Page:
Funky Czech-In

An introduction to Czech and Slovak pop music from the sixties, seventies and eighties with a touch of funk, soul, disco and jazz.

Life is just a coincidence


Martha & Tena & Vulkán – Život je jen náhoda
from SP “Martha-Tena”, 1969, Panton 040250; also on 7″/33 rpm mini-LP compilation “První pantoniáda”, 1970, Panton 080201 and on CD “Ať se múzy poperou”, 2005, Supraphon
produced by Aleš Sigmund

ElefteriaduMarthaTena_Zivotjejennahoda_aSP_128 VA_Pantoniada1_aEP_128
original SP sleeve, 7″ mini-LP compilation sleeve

This entry would almost qualify for the Half Czech-In section as well. The singing sisters Martha and Tena Elefteriadu (1946/1948) were born in former Yugoslavia and their parents were actually Greek political refugees. Nevertheless, since the early 1950s they grew up and went to school around Brno, so aside from their mother tongue they are absolutely fluent in Czech, too. In 1966 they began to work with guitarist and composer Aleš Sigmund (1944) and his Vulkán. The first version of Vulkán was actually Petr Ulrych‘s group, the talented Elefteriadu sisters were added as background singers for the second edition. In the beginning they were still sharing the vocal parts with the Ulrych siblings. However, Hana and Petr Ulrych launched their own successful career by the end of 1967 when they joined Atlantis (not the 1970s German group, of course) which already consisted of some earlier Vulkán members.

Like many Czech beat groups between 1967 and 1969, also Vulkán were then partly inspired by soul music. Still with the Ulrychs they recorded two 45s for Supraphon and another two for the very short-lived Discant label from Brno. In 1969 Martha & Tena got a deal with Panton. Apart from Sigmund-penned songs they recorded some of their favorite soul hits like Dancing In The Street, Rescue Me or River Deep Mountain High. The exact line-up on these Panton sessions is not confirmed. But after the group’s original rhythm section emigrated to Austria and Switzerland in 1968, their successors were keyboarder Bedřich Crha, bass guitarist Cyril Kajnar and drummer Karel Antonín. In the studio they were augmented by a horn section most likely made of members of the Brno-based Gustav Brom orchestra as those were also regular guests on subsequent Martha & Tena or Ulrych’s pop albums.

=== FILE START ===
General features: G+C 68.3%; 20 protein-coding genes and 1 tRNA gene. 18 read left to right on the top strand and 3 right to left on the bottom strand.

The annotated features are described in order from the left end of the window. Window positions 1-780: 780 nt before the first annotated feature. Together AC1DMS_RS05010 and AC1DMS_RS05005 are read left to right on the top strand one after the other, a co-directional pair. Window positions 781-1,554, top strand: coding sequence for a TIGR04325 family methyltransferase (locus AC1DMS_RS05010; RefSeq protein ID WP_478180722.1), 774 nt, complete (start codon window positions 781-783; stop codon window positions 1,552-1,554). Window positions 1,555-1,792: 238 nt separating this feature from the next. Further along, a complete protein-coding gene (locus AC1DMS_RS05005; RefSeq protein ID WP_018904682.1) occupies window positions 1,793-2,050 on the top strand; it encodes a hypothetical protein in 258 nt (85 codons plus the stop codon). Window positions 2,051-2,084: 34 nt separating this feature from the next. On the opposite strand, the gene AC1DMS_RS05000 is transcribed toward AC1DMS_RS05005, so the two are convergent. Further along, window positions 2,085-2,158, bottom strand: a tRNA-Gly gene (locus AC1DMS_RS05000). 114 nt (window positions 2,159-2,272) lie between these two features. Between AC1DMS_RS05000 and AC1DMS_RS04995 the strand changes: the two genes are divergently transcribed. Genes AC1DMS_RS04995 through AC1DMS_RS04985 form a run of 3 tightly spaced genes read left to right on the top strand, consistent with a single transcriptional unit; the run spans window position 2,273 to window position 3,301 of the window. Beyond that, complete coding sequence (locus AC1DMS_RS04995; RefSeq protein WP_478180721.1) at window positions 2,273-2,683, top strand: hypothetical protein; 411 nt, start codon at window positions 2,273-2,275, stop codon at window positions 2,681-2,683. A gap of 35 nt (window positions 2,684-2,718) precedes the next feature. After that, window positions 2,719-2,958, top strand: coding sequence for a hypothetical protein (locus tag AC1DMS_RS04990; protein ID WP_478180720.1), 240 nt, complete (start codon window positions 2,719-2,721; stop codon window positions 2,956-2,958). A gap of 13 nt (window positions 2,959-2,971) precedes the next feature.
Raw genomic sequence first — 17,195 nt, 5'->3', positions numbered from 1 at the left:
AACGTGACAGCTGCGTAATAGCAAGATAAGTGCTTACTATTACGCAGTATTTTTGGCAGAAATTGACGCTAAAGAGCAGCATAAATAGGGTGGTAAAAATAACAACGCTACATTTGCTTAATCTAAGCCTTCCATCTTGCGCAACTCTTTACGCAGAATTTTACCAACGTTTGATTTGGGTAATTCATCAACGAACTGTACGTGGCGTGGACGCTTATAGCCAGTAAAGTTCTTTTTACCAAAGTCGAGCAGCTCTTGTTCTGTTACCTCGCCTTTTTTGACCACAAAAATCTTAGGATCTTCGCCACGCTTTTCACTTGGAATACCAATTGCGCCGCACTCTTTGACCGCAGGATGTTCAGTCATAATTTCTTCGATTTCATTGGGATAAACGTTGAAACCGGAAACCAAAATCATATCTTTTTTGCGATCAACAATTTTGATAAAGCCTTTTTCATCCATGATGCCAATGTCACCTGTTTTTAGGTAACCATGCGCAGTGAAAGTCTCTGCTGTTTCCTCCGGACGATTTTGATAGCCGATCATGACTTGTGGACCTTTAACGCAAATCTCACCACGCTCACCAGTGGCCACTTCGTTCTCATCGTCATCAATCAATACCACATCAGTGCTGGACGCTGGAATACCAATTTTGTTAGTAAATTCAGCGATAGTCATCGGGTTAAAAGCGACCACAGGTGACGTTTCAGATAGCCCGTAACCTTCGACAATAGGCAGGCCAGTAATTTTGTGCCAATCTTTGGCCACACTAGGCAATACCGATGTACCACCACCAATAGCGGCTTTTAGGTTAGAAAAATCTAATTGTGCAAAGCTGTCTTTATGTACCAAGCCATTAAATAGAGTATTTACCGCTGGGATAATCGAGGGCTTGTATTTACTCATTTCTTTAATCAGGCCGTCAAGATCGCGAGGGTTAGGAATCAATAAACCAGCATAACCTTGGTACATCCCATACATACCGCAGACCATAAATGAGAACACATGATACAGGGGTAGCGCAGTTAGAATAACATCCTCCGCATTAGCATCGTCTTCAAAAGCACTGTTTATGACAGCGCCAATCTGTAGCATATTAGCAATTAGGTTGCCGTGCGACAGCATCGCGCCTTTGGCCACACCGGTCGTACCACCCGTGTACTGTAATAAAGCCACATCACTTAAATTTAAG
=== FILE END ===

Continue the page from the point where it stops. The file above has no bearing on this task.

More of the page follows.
Their third Panton single features a cover version of another kind: Život je jen náhoda (Life Is Just A Coincidence) is one of the most popular original Czech evergreens ever. Written by composer and – even in global context – jazz pioneer Jaroslav Ježek (1906-1942) with intelligent lyrics by the comedian duo Voskovec & Werich, the original version of the song first appeared in V&W’s and Jindřich Honzl’s classic comedy movie Peníze nebo život (Your Money Or Your Life) from 1932. “Life is just a coincidence / one time you’re up, another time you’re down / life flows like the water / and the death is like the ocean.” Sigmund added for Martha & Tena a contemporary pop-soul arrangement while the ladies’ alto voices elegantly preserved the original tune’s satirical feel. Singing a song like this in the political climate of the year after the Soviet invasion might have likely been meant as a statement.

Martha & Tena had a successful pop career in the seventies. Vulkán eventually transformed into the Aleš Sigmund Group which absorbed the members of another Brno rock legend, the Progress Organisation (alias Barnodaj alias the future Progres 2) including yet another Greek, Emanuel Sideridis on bass. Sigmund himself also often played bouzouki. The new Martha & Tena sound oscillated between folk-rock, mainstream pop and Greek-Moravian “world music”. Unfortunately, soul got lost somewhere in that transition, let alone rock; the seventies were bad for any untamed musical expression. Although you can still find a few quite attractive covers from the Beatles, Bee Gees, Mamas & Papas or CCR on their first three vinyl albums. At least, Život je jen náhoda has made it onto their recent “Best Of” CD compilation.

Sigmund began to work for Panton as a producer and editor in the 1970s, later he also recorded a couple of easy listening retro-guitar instrumental albums. In that context it’s almost hard to believe that he was supposedly one of the iniciators as well as the main force behind the Panton Mini Jazz Klub series of 7″ EPs which began in 1976 and lasted for 10 years with about 50 releases. Martha Elefteriadu on the other hand – who mostly sung the lead voice of the duo, by the way – collaborated with jazz musicians actively in the late 1970s, namely with Jazz Q and with Michael Kocáb. The results were quite funky. That means: more Elefteriadu on Funky Czech-In is about to come.

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The audio samples are presented as a “specimen” to encourage readers to buy the artists’ albums. Many of the tracks presented herein are available for purchase in MP3 or FLAC format at


All written content is © 2006– by Lukáš Machata (Lou Kash). Unauthorized use is strictly prohibited. If you’d like to use portions of my articles, please contact me first.